Faro in the Algarve, Portugal’s southernmost region, isn’t (yet) a major city destination in its own right, but one which most visitors of this popular place will come through on their way in and out, via the city’s busy airport. Faro itself, though, is also well worth spending a couple of days in. One reason: the now legendary Eating Algarve Food Tours offered by Joana and her business partner, António.
I joined Joana in Faro for a tour together with a friendly family from Georgia (USA) on a sunny December morning, for what turned out to be a day full of historic, cultural and culinary delights. Curious about their story, I caught up with Joana after the tour to find out how Algarve Food Tours came about. I also asked her about Faro and its credentials as a “green” city destination, and the must do’s when visiting the Algarve.
Joana, as the co-founder of Eating Algarve Food Tours, did you always want to work in tourism? What brought you to offering cultural and culinary experiences to Algarve visitors?
I have a degree in Design. And for me design is a useful tool to improve people’s lives, otherwise it does not make sense. And with this matrix I worked on several projects of eco-design and social design. I worked on the reuse of materials, but mostly I worked with artisans from different regions in Portugal and Spain to jointly design useful products handmade by them, with traditional and ancestral techniques and local raw materials: valuing local traditions and identities, supporting the sustainability of our people and our (their) economies.
My deep concern – as designer and as volunteer – for the understanding and preservation of our region’s identities, places and people is the key element of the cultural and culinary experiences that we offer through Eating Algarve Food Tours.
I had never thought about working in tourism, but was encouraged to assume this challenge by a friend, who is now also my business partner.
António, who shares the same philosophy of valuing the specificities of each culture, and having lived in different countries and continents, felt the need to share with those who visit us what is unique and traditional here, what identifies us as people and as region.
We felt that there was a need to show to our visitors the perspective of those who live and feel emotionally attached to the region, and have the passion for its history and gastronomy.
Many of the travelers who visit us are now looking for more immersive experiences, and more contact with the local community.
Your food tours have become quite popular among travellers looking for that special experience, the combination of history, sights and bites. To your mind, what makes your tours stand out?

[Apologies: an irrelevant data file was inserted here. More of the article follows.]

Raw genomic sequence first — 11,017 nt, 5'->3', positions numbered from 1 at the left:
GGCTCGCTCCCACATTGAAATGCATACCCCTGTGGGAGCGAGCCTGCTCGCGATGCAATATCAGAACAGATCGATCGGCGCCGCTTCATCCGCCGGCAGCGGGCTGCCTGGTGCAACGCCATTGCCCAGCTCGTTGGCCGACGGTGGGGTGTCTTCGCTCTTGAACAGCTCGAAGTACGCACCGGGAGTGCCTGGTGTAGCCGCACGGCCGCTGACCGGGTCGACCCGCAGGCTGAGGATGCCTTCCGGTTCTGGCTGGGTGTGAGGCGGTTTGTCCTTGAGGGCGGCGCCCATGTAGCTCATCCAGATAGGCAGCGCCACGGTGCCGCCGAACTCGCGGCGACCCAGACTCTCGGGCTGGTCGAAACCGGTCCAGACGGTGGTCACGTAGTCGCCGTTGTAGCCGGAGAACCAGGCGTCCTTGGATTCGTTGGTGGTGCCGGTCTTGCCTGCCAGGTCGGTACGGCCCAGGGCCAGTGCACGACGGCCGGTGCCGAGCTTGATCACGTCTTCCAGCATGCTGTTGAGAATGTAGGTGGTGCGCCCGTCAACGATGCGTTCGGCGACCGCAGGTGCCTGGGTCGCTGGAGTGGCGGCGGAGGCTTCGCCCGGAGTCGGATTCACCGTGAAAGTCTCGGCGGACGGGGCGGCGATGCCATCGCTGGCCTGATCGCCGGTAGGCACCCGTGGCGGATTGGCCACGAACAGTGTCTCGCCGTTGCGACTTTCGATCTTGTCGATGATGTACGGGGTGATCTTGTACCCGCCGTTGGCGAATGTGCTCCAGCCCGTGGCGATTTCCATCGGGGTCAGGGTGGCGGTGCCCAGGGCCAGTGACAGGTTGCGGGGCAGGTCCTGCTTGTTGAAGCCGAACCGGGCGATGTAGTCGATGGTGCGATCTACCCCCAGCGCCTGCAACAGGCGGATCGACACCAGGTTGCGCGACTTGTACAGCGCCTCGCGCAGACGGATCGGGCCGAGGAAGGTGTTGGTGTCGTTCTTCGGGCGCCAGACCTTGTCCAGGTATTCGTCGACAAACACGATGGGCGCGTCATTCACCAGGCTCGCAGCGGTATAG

In Eating Algarve Food Tours we offer a unique service in the region: being able to experience history, traditions, heritage sites and the Algarve gastronomy all in one tour: a fusion of a city tour with a food tour that nobody else in this region offers.
Our experiences let visitors immerse themselves in our culture through visits to buildings of heritage value, from public to private spaces (with exclusive access) combined with visits to shops, markets, restaurants and bars for a taste of some of the most emblematic ingredients of the Algarve region.
We show our clients where and what the locals eat, and at the same share the story behind a particular altar on a church, for instance.
Can you tell us a bit about your tours – which ones do you offer and how do they differ from each other?
We are about to complete our first two years of offering those tours. We started with two different food tours in the city of Faro, but have now six food tours in five different cities in the Algarve.
The first ones, in Faro, are the most popular: the Fisherman Food Tour and the Petisco Food Tour. Then we have the Ria Food Tour in Olhão, the Med Food Tour in Loulé, the Arade Food Tour in Silves and the Discoveries Food Tours in Lagos.
Next year we will launch a new tour in another city. Our intention is to work in the entire Algarve: from the litoral, to the inland, from the east to west.
We work with intimate groups of 2 to 12 people. Our experiences last around 5 hours, during which our guests will have the privilege to visit – depending on the tour – 2 to 4 heritage sites, and to taste 10 to 15 different foods and drinks that are significant in this region.
The food tours are all different from each other, because in each city the visitors will get to know the history, the culture, the people and their main activities. Those differ from city to city, but also complement each other. You’d be surprised how much our culinary diversity we have in the Algarve, despite the region itself being quite small. That’s why some of our clients book different tours, or come back after a year for yet another of our culinary experiences.
We have clients from all over the world: Canada, US, Singapore, Malaysia, and Europe of course. From the age of 20 until the age of 80, solo travelers, couples, families or groups of friends. They all have one thing in common: they want to know the place where they are staying. They want to know where and what to eat, want to understand our traditions and get in touch with our heritage, from the point of view of a local. They want to connect with the authentic Algarve.